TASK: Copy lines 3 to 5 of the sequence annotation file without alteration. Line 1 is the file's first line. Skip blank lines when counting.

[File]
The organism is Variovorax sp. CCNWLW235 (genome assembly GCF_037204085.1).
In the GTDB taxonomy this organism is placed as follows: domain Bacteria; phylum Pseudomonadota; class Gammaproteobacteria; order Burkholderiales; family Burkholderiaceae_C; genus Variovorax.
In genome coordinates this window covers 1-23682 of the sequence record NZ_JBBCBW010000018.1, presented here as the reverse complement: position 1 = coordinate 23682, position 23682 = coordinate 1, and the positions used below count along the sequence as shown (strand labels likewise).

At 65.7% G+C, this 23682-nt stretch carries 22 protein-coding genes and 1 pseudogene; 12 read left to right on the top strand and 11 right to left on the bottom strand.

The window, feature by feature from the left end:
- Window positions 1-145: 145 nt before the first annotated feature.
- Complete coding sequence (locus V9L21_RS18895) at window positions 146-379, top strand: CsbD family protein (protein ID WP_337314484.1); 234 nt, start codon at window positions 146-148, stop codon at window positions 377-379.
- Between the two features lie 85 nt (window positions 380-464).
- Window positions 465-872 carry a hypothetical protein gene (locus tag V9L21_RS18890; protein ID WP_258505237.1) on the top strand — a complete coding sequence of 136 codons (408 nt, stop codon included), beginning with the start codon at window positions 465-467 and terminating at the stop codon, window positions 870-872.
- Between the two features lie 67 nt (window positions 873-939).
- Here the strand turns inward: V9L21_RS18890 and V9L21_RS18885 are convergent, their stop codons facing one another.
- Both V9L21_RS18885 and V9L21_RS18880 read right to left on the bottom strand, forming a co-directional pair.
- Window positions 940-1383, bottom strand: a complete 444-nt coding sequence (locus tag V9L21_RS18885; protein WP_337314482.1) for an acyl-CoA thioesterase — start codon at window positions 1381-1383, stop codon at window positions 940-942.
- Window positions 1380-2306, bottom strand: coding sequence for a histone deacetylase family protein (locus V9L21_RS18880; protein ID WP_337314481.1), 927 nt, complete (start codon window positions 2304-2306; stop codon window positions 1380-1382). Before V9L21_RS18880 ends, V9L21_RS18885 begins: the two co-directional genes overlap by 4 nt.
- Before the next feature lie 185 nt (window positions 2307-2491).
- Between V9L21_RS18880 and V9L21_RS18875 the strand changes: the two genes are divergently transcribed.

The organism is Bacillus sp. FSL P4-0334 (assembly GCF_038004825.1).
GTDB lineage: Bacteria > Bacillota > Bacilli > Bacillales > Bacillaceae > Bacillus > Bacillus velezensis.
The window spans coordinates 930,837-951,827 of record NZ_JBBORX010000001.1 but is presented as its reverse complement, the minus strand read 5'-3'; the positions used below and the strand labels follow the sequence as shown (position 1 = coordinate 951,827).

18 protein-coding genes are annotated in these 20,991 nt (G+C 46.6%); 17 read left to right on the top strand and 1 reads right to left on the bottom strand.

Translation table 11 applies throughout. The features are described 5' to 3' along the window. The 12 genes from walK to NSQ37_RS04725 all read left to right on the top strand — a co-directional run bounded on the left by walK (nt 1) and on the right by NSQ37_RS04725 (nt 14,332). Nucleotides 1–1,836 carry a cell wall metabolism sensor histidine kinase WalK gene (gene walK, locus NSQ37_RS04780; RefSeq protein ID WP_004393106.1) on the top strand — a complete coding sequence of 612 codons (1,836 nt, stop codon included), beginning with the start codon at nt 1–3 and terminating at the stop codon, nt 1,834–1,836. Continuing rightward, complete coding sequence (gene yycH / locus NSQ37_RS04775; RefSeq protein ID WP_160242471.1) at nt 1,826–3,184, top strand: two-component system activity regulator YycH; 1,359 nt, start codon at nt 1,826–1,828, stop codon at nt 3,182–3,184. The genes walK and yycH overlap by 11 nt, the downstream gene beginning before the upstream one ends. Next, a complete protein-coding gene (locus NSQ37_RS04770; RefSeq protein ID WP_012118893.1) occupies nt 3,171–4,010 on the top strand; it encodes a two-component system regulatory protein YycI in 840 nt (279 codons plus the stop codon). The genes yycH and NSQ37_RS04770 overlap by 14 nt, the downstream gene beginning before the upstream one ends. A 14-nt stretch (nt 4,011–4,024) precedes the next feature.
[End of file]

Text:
In genome coordinates this window covers 1-23682 of the sequence record NZ_JBBCBW010000018.1, presented here as the reverse complement: position 1 = coordinate 23682, position 23682 = coordinate 1, and the positions used below count along the sequence as shown (strand labels likewise).

At 65.7% G+C, this 23682-nt stretch carries 22 protein-coding genes and 1 pseudogene; 12 read left to right on the top strand and 11 right to left on the bottom strand.

The window, feature by feature from the left end: